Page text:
Nat said nothing. I knew he liked this. Silence was agreement, that much I learned.
And so in honor of this, Nat’s 79th birthday, I want to send all of my love to the old man from the sea. There’s so much more I could say, ha, I could write a book. Nat is (I can’t say was, because even though he is dead, he is not gone) the real thing. He is strong, powerful, reliable. He is smart, funny, sensitive. He is deep, sophisticated, vulgar. He is the man I love. He is the man who taught me that life is for the fearless. He is the spirit that has taught me death is not the end but a new beginning. Nat Finkelstein is eternal. His magic lives forever.
oh yea, and you can thank Nat for the Fifteen Minutes line.
It was his.
Read the book and find out.
January 14, 2012
Should I speak my mind freely, or should I watch my tongue?
I wrote these words last night, then I drew a bracket and captioned this: Issue #1. That gave me pause for it hadn’t occurred to me that a list could be forming. And I am in no position to consider more than one thing at a time.
In the past I failed to understand: You can only serve one master. I had gone for breadth rather than depth. I thought success was defined by my ability to multitask at the highest possible speed. I believed that life was a fight, that everything was victory or defeat. That’s because I was stuck in survival mode, having been wired to protect myself from those who were supposed to protect me.
It’s fascinating to detach myself and watch my body respond as I write thoughts that stir powerful emotional currents. It is as though the pain in my heart is trying to escape but all it does is flood my body with the most ghastly ache. I literally choke on the emotion, trying to swallow it back down as my stomach twists into knots to keep the toxins out. My eyes water and my fingers shake and my heart pounds like, Please make it stop. And maybe that is why I have to write.
I understand that the past has passed. But having never come to terms with what I witnessed, it reverberates in ways that I don’t fully comprehend. The past forced me to redefine myself, to compromise my integrity in exchange for… life. I knew far too early that something was very wrong, but I was told over and over again that that was wrong was me. Wrong thoughts. Wrong words, Wrong actions. Wrong intentions. I was foist upon the eightfold path to hell in a hand basket, screaming all the way down.
It is only now, I mean in 2012, that I have enough self-awareness to see what I am doing but not necessarily as it happens. Perhaps I should rephrase. It is only now, I mean in 2012, that I have the humility to listen to other people. And this is complex. I just rubbed my hands over my face, trying to come to terms with the idea that in order to survive, I began the practice of selective listening.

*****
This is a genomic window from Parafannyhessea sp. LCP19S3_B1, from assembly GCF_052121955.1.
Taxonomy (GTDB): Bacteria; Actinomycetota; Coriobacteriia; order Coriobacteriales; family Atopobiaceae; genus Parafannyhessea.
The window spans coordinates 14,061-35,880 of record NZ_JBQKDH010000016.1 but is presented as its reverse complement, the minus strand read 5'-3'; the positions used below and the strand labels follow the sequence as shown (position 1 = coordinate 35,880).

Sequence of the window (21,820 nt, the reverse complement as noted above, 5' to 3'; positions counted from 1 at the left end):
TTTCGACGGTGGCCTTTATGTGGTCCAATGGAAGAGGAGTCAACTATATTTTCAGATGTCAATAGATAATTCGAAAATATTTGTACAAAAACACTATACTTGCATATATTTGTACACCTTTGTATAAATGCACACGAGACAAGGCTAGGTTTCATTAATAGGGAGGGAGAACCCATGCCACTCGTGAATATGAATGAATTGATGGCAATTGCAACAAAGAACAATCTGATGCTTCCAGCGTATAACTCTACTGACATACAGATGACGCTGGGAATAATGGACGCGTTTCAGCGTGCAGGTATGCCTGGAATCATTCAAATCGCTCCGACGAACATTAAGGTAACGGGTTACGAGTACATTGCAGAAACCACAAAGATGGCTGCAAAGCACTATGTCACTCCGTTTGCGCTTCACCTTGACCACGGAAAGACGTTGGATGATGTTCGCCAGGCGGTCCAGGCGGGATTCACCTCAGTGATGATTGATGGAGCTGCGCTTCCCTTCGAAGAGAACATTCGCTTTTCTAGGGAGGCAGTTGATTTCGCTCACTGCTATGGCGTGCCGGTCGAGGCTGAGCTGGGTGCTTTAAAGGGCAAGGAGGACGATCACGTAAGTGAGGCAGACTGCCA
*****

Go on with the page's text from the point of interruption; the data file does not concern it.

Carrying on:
The first thing I stopped hearing was anything good. People may have complemented me and I am sure I would have loved to believe them, but that was not an option. It’s so hard to articulate how the mind works. But I see that believing them would have challenged everything I was being taught about myself. I couldn’t serve two masters. Only one. And I didn’t have a choice in the matter. I was too young.
I was not good enough. And I never would be. Everything was conditional, a carrot on strings. Nothing was acceptable, nothing was forgiven. Everything was a crime, and I was guilty. Redemption was not possible. There was only hell to pay. Over and over again. Sisyphus and me.
For not being perfect, I was deemed worthless and treated as such. The confusing part was, when I was perfect, I was ignored. There was no love nor kindness for being a good girl. There was only the brief cessation from being the object of disgust. But that didn’t last for long. Perfection is eternal. My grip on it was forever slipping. To this day people notice that I am hard on myself. But that’s only because I was trained, perfection is the only way I can avoid the pain, the blame, the shame.
But other people, they didn’t know. Good things spoken? Couldn’t be true. But tongue lashings masquerading as discipline, inappropriate and out of control ? I was taught I was supposed to be berated, humiliated, maligned, betrayed. I had become a magnet for misery, a rod to absorb all the psychic violence that rage spews. I was never given lessons of conduct, of virtue, of use. There were no moral teachings. That, yea, that’s how you know you’re dealing with a sociopath.
I always fought. I screamed. I cried. I did everything short of hurl myself at him. For my reaction—for any reaction other than abject submission—I was invalidated, defeated, trapped, without escape. I was too young. It was bad and with every passing year it got worse. Patterns were crystallized. Roles were played. Lies were truth.
But it didn’t all fall on me. By luck of the draw, my DNA made me capable of aiming for academic perfection and come close enough to avoid a kind of destruction of which I can barely speak. Sometimes life is fragile and needs nurturance. But not where I come from.
I stopped listening but I couldn’t help but hear the words that were reserved for her. Imagine what it is like, being turned against your closest kin, being taught that cruelty is not only acceptable, it is a skill. And imagine how I felt, relieved that it wasn’t me. But the memories of that relief and of those cruelties makes me feel so guilty. And I don’t know how to forgive myself. I couldn’t help her. I couldn’t save her. I couldn’t stop them. But wait. It’s worse than that. It’s not in the past tense. It is happening now, today, yesterday, every day, til death comes at the end. I can’t help her. I can’t save her. I can’t stop them. I can only walk away.